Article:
CINCINNATI (CNS) — A Cincinnati archdiocesan official called it an “exciting breakthrough” that mainline Protestant churches in Ohio have joined with the Catholic Church in objecting to the federal contraceptive mandate based on religious freedom concerns.

The Ohio Council of Churches, which represents 18 denominations, adopted a statement May 29 saying that with the mandate of the Affordable Care Act, the government is defining what constitutes a religious belief and who has a right to that belief.

“This is an exciting breakthrough. To have mainline Protestant churches in solidarity with Catholics on religious freedom sends a clear and powerful message, said Tony Stieritz, director of the Catholic Social Action office of the Archdiocese of Cincinnati.

In its statement, the council said that even the most recent proposal to implement the mandate “still narrowly applies the exemption to only ‘churches, their integrated auxiliaries, and conventions or associations of churches, as well as to the exclusively religious activities of any religious order,'” and does not include religious charities, hospitals and universities.

“According to the mandate, therefore, the government has now defined that these institutions are not religious enough to follow their own religious teachings in certain circumstances,” the council statement said. “This mandate sets a concerning precedent for any religious institution which may find itself in a position of having values that, within reason, challenge that of the state.”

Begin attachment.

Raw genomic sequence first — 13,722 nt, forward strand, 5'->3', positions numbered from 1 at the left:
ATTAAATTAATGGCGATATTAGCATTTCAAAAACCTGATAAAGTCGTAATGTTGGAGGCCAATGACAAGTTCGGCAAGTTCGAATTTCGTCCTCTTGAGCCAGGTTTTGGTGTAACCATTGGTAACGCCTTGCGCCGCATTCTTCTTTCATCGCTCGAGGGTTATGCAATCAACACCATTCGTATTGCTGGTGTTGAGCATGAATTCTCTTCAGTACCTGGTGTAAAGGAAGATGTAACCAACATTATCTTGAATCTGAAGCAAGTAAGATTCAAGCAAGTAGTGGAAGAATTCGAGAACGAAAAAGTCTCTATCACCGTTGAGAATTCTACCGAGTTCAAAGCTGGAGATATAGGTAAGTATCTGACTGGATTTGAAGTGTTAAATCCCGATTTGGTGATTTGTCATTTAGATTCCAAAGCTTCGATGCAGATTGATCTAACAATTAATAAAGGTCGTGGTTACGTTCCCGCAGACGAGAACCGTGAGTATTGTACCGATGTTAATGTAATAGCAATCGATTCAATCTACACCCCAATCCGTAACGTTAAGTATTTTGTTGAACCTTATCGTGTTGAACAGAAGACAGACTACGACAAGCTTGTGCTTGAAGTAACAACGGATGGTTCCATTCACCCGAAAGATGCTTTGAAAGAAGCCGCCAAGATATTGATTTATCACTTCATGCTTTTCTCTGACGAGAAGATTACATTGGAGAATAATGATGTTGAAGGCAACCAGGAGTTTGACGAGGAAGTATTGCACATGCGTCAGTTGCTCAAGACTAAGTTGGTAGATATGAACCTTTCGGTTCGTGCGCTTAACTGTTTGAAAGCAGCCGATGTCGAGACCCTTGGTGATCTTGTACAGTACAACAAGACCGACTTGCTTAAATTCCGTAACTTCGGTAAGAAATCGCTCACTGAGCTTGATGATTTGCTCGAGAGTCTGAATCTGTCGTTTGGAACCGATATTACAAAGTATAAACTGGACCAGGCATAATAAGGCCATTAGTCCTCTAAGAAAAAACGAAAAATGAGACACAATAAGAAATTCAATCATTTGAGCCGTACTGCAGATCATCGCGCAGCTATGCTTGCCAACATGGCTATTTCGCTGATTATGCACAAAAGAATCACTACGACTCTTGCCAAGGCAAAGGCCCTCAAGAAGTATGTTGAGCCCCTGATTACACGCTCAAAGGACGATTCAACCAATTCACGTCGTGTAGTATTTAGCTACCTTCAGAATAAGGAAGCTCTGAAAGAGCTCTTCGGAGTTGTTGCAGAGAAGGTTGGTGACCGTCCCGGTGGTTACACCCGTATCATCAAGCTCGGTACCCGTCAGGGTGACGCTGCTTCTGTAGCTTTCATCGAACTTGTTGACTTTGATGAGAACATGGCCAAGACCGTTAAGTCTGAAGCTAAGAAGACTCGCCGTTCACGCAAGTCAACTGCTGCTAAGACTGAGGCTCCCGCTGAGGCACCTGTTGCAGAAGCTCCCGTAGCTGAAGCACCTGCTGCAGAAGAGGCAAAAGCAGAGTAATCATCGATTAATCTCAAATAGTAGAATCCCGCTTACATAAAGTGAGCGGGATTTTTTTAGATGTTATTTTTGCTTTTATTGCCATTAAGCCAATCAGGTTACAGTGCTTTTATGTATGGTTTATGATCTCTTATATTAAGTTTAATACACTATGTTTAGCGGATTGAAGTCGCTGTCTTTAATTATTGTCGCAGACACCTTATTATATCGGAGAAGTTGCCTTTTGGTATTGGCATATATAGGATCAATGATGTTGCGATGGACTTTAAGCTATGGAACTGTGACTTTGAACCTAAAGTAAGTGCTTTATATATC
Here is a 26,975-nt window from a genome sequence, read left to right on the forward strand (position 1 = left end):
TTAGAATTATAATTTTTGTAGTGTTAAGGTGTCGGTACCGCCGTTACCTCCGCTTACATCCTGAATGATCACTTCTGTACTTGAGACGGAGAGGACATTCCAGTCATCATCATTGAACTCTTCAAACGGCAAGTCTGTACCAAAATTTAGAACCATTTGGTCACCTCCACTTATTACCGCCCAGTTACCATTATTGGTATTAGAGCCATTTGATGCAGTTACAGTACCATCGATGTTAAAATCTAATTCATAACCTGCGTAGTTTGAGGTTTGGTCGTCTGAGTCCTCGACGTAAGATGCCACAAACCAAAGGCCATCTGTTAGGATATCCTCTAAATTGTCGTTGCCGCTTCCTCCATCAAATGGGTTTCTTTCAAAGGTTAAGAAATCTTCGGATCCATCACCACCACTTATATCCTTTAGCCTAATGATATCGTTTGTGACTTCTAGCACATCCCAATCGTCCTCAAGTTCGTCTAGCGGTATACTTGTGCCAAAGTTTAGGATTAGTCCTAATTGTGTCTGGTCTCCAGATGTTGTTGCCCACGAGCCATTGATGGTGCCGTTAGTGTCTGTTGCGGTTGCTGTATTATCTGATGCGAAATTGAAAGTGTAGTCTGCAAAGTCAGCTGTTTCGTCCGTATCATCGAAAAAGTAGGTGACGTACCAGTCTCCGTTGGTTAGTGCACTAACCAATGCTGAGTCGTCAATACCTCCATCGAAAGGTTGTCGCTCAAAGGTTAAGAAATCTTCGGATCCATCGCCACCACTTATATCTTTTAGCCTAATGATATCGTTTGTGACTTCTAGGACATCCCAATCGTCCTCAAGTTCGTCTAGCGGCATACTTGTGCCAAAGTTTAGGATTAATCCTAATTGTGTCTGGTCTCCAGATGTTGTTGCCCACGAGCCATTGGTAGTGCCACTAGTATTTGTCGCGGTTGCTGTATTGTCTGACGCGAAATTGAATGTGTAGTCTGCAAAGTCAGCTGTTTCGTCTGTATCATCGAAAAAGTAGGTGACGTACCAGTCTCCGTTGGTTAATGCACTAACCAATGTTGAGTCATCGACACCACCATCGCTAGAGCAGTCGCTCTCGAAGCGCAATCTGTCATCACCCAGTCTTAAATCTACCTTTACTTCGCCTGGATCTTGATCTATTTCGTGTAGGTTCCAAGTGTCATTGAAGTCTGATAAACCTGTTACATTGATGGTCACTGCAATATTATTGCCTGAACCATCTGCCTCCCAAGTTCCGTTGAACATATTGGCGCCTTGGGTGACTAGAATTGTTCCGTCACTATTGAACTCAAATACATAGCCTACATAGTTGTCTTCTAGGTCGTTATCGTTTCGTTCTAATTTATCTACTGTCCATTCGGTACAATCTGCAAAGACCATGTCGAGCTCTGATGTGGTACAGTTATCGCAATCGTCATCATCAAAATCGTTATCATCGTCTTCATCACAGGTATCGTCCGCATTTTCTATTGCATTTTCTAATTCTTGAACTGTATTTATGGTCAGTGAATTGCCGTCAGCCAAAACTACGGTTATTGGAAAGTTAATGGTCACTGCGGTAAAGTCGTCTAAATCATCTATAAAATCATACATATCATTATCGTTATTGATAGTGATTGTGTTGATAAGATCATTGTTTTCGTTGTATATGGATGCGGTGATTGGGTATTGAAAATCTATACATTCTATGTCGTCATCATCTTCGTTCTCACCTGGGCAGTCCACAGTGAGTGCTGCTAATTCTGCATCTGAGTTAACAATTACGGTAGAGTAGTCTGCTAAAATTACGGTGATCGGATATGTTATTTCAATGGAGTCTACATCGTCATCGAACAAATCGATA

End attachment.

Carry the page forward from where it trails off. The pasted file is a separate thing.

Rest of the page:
The Department of Health and Human Services’ mandate requires most employers, including religious employers, provide coverage of contraceptives, sterilization and some abortion-inducing drugs free of charge, even if the employer is morally opposed to such services. It does not include a conscience clause for employers who object to providing such coverage.

When it was first issued, the HHS mandate included a narrow exemption applying only to those religious institutions that seek to inculcate their religious values and primarily employ and serve people of their own faith. On Feb. 1 the federal government issued new proposed rules that exempt organizations that are considered nonprofits under specific sections of the Internal Revenue Code.

The proposed rules are to become effective Aug. 1.

Stieritz explained that Catholics began working with the Ohio Council of Churches more than a year ago.

“The first draft was rejected because we still needed a dialogue on the core principle involved,” he told The Catholic Telegraph, newspaper of the Cincinnati Archdiocese.

He said the effort to get council involved was restarted last October. This time, he explained, there was a thorough vetting of the religious liberty principle involved in the opposition to the HHS mandate.

The council statement discusses the core principle of religious liberty, cites its objections to allowing government define who qualifies as a religious organization with rights of conscience, and concludes with two goals.

The first goal is to “actively to pursue changes that would broaden the religious exemption within the current mandate.” The other calls for legislation that would implement “safeguards in legislation on social issues that will respect and protect religious liberty and the rights of conscience.”

“They stood with us,” Stieritz said of the council’s members.


Trosley is on the staff of The Catholic Telegraph, newspaper of the Cincinnati Archdiocese.